The firefighters involved in the rescue were Capt. Paul Doherty, Mark Chiaradonna, Gary Poulin, Angel Arrieta, Kevin DeJesus and Lt. Andrew Cerratani.
The situation unfolded Monday after the Council let out for the night. Due to the fact that the stairs in City Hall were being replaced, most everyone had to take the elevator to get down. It gave the old lift quite a workout, and apparently, then those four got on and started going down – everything stopped.
It took some time before anyone realized they were trapped, but enough people were still around to hear them calling for help.
Chelsea Fire was alerted and City Manager Tom Ambrosino directed them to where it was believed the four were stuck.
Firefighters tried to pry open the elevator, but it wasn’t budging.
Firefighters then had to deploy other tools, including an inflatable air bag, to open the doors.
Finally, the job was done and the four emerged from the elevator.
“I was just glad those other three were with me, because these days, if it were just me, they might have left me in there,” joked Taylor.
In an Op-Ed that appeared in State News on Monday, Dec. 18, Massachusetts Sen. Elizabeth Warren called House Republicans onto the carpet for halting federal funding to the nation’s Community Health Centers like East Boston Neighborhood Health Center (EBNHC) while working on cutting taxes for the ‘wealthy”.
“I love community health centers,” Warren wrote. “They do wonderful work and enjoy widespread support. But I’m worried because Republican leaders in Congress have held these centers hostage by halting federal funding while they focus on passing tax cuts for the wealthy. It’s past time to step up the fight for community health centers in my state of Massachusetts and across the country.”
Warren argued that community health centers, like EBNHC, are a big part of what’s working well in health care today — more coverage at lower cost.
“They are on the front lines of the opioid epidemic,” she wrote. “They provide preventive services and chronic disease management. They are taking the stigma out of mental health treatment. And they save money by promoting disease prevention, providing care coordination, and reducing the use of hospital emergency rooms.”
On Sept. 30, Warren said Congress blew past a major funding deadline for community health centers — a reauthorization of the Community Health Center Fund.
“This program provides more than 70 percent of all federal funding for health centers,” she wrote. “Reauthorizing this program should be a no-brainer, and many of my Republican colleagues agree with that. But Republican leadership has been so focused on stripping health care coverage from many of the people who walk through the doors of community health centers that they ran right past this deadline — and they’ve just kept on running.”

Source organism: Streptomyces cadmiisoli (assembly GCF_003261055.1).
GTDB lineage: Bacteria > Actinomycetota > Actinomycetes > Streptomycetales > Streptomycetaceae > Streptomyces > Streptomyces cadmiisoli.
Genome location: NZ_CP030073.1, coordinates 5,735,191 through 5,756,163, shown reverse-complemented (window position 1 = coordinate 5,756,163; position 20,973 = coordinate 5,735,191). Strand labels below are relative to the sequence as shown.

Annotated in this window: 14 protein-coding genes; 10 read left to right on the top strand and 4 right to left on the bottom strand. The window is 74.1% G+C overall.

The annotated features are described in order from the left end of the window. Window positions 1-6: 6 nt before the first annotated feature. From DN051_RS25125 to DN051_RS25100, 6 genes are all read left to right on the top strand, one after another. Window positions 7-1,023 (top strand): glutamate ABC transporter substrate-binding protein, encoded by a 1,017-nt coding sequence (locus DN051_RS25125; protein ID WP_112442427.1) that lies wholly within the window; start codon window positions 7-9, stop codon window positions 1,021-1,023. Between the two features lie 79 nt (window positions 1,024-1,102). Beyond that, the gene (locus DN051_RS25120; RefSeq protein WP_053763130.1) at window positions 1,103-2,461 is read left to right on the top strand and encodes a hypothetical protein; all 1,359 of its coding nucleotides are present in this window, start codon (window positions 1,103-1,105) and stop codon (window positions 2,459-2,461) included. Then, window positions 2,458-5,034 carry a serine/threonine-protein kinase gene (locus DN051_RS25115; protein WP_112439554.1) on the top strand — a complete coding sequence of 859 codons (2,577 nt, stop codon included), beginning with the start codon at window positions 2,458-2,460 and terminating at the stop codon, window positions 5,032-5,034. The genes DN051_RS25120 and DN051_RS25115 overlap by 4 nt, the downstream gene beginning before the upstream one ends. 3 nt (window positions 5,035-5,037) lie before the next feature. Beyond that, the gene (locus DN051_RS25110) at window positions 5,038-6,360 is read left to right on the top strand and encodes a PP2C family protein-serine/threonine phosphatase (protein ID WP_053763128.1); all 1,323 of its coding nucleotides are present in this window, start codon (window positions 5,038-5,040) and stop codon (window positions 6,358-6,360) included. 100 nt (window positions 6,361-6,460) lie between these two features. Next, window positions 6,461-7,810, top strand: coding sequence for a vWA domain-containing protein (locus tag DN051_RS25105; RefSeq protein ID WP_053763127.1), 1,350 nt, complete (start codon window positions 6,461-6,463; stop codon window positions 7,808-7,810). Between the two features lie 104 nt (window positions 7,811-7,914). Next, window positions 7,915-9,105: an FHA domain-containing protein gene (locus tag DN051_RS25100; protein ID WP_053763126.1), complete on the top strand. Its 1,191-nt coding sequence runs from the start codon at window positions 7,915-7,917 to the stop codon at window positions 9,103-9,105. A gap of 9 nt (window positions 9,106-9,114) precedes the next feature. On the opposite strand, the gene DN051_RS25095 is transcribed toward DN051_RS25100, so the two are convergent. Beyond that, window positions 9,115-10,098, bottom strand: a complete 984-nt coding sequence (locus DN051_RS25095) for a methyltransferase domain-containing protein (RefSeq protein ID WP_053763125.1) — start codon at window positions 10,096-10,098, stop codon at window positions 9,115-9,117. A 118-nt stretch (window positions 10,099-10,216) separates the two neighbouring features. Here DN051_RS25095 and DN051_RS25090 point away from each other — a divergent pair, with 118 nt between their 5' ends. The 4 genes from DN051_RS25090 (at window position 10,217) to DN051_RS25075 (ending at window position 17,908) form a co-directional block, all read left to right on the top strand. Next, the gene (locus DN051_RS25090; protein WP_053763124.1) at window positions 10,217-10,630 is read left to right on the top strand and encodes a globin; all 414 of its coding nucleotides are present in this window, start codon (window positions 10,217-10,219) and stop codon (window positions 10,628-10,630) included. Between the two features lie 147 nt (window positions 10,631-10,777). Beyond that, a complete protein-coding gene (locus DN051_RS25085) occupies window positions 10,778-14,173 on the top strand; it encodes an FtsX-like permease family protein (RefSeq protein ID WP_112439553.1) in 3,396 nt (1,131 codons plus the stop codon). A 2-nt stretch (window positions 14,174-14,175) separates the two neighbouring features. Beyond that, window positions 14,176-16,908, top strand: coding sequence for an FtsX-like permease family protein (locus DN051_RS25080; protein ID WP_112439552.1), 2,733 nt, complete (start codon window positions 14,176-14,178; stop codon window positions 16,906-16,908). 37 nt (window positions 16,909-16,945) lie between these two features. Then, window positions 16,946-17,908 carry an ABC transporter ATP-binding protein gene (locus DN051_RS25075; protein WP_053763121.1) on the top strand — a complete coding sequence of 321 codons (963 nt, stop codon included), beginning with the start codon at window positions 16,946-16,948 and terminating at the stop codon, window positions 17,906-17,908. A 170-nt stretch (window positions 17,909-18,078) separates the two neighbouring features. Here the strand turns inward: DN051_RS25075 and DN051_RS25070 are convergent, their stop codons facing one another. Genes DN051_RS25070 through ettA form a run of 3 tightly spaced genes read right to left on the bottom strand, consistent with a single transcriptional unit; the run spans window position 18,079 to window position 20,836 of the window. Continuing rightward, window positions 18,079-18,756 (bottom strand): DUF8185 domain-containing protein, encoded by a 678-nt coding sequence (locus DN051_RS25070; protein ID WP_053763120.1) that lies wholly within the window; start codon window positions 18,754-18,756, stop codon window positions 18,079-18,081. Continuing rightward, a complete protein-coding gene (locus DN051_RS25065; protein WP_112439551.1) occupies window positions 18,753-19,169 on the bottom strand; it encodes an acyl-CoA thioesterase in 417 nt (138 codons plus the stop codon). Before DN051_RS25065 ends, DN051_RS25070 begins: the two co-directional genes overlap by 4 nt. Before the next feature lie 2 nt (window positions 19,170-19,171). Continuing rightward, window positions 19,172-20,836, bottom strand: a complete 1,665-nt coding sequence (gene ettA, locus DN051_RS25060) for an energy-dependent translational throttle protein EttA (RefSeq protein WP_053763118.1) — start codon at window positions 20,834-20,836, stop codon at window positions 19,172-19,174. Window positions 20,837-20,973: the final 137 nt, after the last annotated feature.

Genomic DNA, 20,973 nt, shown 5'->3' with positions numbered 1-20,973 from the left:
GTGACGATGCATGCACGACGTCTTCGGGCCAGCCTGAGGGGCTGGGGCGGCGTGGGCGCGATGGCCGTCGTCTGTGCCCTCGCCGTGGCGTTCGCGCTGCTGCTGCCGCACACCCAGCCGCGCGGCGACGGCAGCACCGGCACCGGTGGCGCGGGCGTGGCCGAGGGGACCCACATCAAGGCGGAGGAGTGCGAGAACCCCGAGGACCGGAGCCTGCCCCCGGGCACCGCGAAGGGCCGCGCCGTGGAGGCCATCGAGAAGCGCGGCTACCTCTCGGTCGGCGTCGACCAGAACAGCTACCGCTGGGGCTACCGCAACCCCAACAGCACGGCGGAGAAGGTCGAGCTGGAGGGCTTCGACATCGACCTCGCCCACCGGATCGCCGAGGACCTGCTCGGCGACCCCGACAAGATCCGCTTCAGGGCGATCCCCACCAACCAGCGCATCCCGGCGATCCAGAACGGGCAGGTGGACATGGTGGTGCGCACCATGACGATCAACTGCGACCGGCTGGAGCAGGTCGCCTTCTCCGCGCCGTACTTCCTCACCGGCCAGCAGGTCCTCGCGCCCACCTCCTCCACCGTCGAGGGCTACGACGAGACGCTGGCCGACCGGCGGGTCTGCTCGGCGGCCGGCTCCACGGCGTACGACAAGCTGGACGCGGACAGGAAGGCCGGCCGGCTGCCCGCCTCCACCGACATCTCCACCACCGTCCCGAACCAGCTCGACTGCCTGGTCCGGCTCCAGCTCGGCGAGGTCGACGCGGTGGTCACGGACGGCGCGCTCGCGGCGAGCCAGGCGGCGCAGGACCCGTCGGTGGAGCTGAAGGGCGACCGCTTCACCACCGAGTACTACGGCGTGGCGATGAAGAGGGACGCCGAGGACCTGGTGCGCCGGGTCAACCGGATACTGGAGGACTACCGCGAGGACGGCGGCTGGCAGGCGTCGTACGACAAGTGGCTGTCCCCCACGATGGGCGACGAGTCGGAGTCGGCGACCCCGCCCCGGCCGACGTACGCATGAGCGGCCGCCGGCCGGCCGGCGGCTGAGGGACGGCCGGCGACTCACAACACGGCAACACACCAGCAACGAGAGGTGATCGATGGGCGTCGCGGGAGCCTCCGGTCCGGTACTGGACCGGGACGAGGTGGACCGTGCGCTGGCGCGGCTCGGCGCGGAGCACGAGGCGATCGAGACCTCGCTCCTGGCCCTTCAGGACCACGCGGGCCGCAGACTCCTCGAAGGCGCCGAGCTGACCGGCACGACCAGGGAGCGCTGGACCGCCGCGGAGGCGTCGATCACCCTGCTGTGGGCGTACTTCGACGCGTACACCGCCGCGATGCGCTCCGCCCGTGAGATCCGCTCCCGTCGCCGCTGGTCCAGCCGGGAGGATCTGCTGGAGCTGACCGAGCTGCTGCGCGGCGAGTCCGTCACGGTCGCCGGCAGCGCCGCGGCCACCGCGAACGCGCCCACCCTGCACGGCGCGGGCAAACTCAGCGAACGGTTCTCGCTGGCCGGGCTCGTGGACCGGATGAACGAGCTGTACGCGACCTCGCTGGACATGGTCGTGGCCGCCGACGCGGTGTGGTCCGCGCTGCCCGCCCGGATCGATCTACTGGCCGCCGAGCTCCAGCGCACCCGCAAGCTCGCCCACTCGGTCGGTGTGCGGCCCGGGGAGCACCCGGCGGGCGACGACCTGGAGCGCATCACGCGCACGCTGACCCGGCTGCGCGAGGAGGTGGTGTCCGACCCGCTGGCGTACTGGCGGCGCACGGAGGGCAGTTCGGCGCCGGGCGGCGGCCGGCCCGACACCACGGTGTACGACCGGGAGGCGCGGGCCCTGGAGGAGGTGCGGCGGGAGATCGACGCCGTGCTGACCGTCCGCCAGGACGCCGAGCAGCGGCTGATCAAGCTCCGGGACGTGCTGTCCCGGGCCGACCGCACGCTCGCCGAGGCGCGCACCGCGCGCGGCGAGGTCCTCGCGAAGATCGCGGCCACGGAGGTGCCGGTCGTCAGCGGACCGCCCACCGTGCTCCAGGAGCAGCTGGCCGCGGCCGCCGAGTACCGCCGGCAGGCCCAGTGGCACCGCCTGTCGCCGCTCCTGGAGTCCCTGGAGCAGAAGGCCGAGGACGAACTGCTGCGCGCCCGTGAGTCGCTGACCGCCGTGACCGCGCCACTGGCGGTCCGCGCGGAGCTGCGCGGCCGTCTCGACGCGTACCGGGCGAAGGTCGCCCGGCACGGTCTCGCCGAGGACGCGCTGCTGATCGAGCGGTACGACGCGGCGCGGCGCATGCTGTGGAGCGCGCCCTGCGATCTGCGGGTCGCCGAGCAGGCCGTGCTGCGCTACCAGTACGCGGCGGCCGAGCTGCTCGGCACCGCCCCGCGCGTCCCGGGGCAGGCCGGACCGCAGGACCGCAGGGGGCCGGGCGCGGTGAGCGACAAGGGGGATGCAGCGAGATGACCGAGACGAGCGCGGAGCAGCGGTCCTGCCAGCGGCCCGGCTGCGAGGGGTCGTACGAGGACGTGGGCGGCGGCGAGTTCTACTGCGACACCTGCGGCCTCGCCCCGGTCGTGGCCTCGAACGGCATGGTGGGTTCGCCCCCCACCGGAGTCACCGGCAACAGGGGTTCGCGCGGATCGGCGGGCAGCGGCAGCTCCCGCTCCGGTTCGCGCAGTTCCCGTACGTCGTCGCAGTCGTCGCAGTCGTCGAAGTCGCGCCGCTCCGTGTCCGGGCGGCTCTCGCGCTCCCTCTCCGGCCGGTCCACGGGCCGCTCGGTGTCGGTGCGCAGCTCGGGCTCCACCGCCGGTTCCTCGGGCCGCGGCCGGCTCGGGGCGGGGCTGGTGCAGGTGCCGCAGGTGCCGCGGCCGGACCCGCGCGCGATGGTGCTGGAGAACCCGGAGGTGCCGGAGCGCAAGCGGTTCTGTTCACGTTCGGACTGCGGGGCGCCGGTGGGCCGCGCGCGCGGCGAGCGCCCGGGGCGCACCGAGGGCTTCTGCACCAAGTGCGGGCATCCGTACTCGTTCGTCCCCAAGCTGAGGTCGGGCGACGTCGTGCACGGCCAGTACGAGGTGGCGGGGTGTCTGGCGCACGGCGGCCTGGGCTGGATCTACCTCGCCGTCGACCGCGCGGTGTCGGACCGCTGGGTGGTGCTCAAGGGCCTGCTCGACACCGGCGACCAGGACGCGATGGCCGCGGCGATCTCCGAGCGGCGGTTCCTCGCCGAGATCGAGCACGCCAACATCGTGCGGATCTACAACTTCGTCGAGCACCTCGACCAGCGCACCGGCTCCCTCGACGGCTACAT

Community health centers across the country are feeling the impact.
“They are holding back on hiring new staff or deferring opportunities to make vital improvements to their programs. If they don’t get this funding soon, they’ll have to make even tougher decisions, like laying off staff members, cutting services, or reducing hours,” she wrote. “In East Boston, which is geographically isolated from the rest of the city, the community health center operates an emergency room that is open around the clock.People who work in community health centers know that health care is a basic human right. The dedicated doctors, nurses, and other health care professionals at these sites take incredible care of families from every background. And they’re always looking for ways they can better serve their patients and their community. But community health centers can’t do this much-needed work if the federal government doesn’t keep its promises.”
Warren said tax cuts for billionaires shouldn’t come ahead of making sure that children, pregnant women, people in need of addiction treatment, veterans, and other vulnerable populations have access to health care.
“I’ll keep fighting for community health centers and for all of these health care programs that have improved the lives of people in my state and every other state,” she wrote. “I believe everyone deserves access to affordable, high-quality health care. Community health centers excel at providing that care — and they deserve our support.”
EBNHC recently hosted Sen. Warren were she saw first hand the important work that the Health Center and its staff does on a daily basis.
“We were obviously so pleased to host Senator Warren on her visit tour to the Health Center and we are glad she is fighting hard for Community Health Centers like ours across the country,” said Snyder.
It is difficult to understate the impact upon the future of our country of the Republican tax bill proposals that have been passed by the House and Senate and await a reconciliation between the two versions for a final vote by both.
The most complex piece of tax legislation to be enacted in more than 30 years was devised and voted upon with little or no debate and in the middle of the night (after midnight, actually) in the Senate, with cross-outs and extended, hand-written notes in the margins such that no Senator really knows what he or she voted upon.
However, what is clear is that the tax bill will raise taxes on the middle class — some substantially so (especially here in Massachusetts) — and all but destroy the Affordable Care Act, while giving huge benefits to the ultra-rich in countless ways.
One of the most outrageous giveaways to the ultra-rich is that they can deduct the cost of maintenance of their private jets. Wouldn’t we all like to do that for our cars, the preferred mode of transportation for the rest of us?
In addition, this tax giveaway by the supposedly deficit-hawk, fiscally-conservative Republicans will be increasing the deficit by at least $1 trillion over the next 10 years, and most likely more than that.